First Flowers

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It’s barely past the spring equinox, but I already have flowers blooming in my yard—in spite of living at 7,100 feet in Colorado. Our average last frost date is months away, snow is predicted for tonight, and I have yet to see a bee (or other pollinator) this spring, but that doesn’t stop these stalwart beauties. Continue reading “First Flowers”

Bold Gardens

Brilliant! Dazzling! Bright, vivid, and sparkling! With so much gloom and doom in the news, what we gardeners need right now is color, and the more intense, the better. It’s still snowing outside (yes, today, on the first day of spring), but that won’t stop me from enjoying the flowers of summer inside.

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Social Distanced Birding

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The medical experts are telling us to keep our social distance. No hugs. No handshakes. No large gatherings. Events are cancelled. In many places, schools, churches, and other large venues are closed. We’re stuck at home staring at the TV—or are we? We may need to keep our distance from other people, but that doesn’t mean we can’t go out. We just have to choose places where we’re not in a crowd. Continue reading “Social Distanced Birding”

Brooms for Colorado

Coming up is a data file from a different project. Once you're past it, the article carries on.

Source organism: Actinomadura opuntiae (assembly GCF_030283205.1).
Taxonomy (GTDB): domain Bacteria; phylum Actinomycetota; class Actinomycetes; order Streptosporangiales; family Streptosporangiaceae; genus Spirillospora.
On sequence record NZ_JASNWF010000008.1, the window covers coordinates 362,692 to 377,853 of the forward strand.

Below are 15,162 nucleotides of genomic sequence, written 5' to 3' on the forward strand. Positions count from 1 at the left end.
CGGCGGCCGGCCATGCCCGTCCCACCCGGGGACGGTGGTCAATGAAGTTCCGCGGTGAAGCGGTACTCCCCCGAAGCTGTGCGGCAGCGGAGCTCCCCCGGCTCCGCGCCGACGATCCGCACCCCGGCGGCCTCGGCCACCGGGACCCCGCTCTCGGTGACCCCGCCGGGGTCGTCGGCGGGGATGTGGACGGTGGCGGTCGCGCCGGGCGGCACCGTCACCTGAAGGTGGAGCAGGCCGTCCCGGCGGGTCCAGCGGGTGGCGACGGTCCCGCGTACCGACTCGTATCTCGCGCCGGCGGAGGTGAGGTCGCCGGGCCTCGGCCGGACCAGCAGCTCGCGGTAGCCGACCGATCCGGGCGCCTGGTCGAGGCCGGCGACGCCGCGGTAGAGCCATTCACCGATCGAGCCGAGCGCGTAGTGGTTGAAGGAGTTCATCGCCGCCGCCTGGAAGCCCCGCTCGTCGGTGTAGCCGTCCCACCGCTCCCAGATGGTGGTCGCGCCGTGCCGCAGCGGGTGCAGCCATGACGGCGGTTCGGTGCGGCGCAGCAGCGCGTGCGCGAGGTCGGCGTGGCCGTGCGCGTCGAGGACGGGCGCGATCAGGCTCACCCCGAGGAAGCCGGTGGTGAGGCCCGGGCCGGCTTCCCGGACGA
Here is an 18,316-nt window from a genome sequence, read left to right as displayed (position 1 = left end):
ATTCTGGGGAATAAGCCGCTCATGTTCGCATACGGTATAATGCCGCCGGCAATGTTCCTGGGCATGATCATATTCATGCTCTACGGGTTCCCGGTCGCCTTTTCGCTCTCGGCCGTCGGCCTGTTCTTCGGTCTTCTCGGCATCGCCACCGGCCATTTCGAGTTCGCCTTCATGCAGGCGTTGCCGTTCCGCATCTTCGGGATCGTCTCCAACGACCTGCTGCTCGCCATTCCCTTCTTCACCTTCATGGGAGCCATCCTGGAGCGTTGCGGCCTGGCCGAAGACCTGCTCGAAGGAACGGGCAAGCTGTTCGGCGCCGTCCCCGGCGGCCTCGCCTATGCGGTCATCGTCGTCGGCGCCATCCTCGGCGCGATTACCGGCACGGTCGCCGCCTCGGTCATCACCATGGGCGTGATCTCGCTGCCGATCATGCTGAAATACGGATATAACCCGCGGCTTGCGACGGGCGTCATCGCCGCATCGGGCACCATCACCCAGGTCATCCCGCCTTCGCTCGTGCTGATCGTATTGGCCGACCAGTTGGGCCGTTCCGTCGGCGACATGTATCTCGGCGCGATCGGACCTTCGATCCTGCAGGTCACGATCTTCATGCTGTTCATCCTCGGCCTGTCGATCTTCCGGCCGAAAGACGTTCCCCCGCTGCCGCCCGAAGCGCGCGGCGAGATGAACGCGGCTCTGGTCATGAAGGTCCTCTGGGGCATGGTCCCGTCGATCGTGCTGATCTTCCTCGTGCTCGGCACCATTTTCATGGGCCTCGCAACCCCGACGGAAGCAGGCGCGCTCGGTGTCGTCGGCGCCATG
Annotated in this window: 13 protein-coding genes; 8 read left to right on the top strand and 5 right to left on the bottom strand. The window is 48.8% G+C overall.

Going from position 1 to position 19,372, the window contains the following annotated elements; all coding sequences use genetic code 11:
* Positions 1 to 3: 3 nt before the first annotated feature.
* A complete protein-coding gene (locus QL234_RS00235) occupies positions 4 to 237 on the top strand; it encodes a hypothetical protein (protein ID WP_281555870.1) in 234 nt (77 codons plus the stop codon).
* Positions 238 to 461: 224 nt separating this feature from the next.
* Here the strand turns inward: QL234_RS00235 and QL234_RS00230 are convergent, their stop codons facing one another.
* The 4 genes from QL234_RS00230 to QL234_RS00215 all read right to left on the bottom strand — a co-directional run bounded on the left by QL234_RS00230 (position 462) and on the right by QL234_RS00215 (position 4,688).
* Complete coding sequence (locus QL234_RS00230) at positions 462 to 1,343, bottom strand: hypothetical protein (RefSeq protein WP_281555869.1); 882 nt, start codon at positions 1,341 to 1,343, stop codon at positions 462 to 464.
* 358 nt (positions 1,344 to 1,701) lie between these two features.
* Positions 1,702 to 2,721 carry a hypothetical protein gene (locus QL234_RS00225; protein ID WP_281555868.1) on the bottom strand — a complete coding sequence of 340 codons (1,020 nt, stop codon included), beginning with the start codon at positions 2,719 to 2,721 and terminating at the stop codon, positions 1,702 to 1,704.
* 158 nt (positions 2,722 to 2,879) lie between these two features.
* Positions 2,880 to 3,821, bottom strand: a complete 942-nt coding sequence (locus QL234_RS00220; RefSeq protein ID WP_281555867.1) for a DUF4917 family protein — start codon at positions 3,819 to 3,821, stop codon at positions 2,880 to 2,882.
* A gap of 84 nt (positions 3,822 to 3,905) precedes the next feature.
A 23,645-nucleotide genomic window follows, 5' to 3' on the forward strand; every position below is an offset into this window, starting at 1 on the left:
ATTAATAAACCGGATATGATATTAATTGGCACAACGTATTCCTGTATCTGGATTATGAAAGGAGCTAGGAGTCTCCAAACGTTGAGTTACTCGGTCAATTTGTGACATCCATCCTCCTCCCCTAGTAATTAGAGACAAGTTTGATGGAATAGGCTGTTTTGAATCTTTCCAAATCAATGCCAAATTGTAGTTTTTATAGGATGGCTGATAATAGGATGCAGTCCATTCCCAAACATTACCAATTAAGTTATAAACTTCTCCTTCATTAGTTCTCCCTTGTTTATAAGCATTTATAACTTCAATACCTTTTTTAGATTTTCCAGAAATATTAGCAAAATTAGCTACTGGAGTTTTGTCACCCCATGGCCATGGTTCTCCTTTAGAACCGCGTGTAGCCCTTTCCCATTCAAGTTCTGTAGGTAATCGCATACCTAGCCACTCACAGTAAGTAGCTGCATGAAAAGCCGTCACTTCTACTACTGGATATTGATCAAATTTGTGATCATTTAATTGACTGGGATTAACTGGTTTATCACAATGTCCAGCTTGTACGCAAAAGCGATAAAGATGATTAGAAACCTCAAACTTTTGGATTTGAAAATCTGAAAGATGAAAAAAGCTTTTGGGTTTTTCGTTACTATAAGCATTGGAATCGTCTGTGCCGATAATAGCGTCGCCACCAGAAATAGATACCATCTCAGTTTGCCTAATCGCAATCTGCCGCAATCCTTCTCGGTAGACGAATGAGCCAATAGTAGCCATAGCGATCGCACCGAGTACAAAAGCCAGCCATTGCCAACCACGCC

Cytisus scoparius_Scotch Broom_invasive_Tacoma-WA_LAH_0848I’m thinking of planting broom. Yes, one of those small, shrubs with the yellow pea-like flowers. Before you shudder and call me crazy, realize that invasive Scotch Broom (Cytisus scoparius, right) isn’t the only broom in cultivation, and the characteristics that led gardeners to import brooms in the first place are shared by many other species, some of which are hardy enough to survive drought, hot sun, and cold winters.

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Early Spring Birding

American Robin_FCNC-CO_LAH_2127Do you love Easter egg hunts? How about Pokemon Go? Or perhaps you’re into geocaching. If any of these sounds like fun, then you might look into birding. It’s all these rolled into one, with time outside in the fresh air and sunshine, the thrill of discovery, and a bit of nerdy science thrown in for good measure. You never know what you’re going to find.

This past weekend, a friend and I revisited our local county park and nature center. We’ve both been there dozens of times, and pretty much know what to expect. I’d enjoy the morning just for the chance to take a walk in the riparian corridor along Fountain Creek, but it’s the added hope of discovery that makes every visit interesting. And now that migration has started, my anticipation is higher than ever.

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Early Spring Gardening

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Springtime in the Rockies can challenge a gardener’s patience. One day, the snow is flying fast and furious, and the next the sun comes out and you can’t wait to get outside. Anyone who has lived here a year or more knows better than to plant this early; winter is slow to let go, sometimes lingering until mid-May. Yet, those gorgeous sunny days just beg for time spent in the garden. Go ahead—there are plenty of other chores that need our attention.

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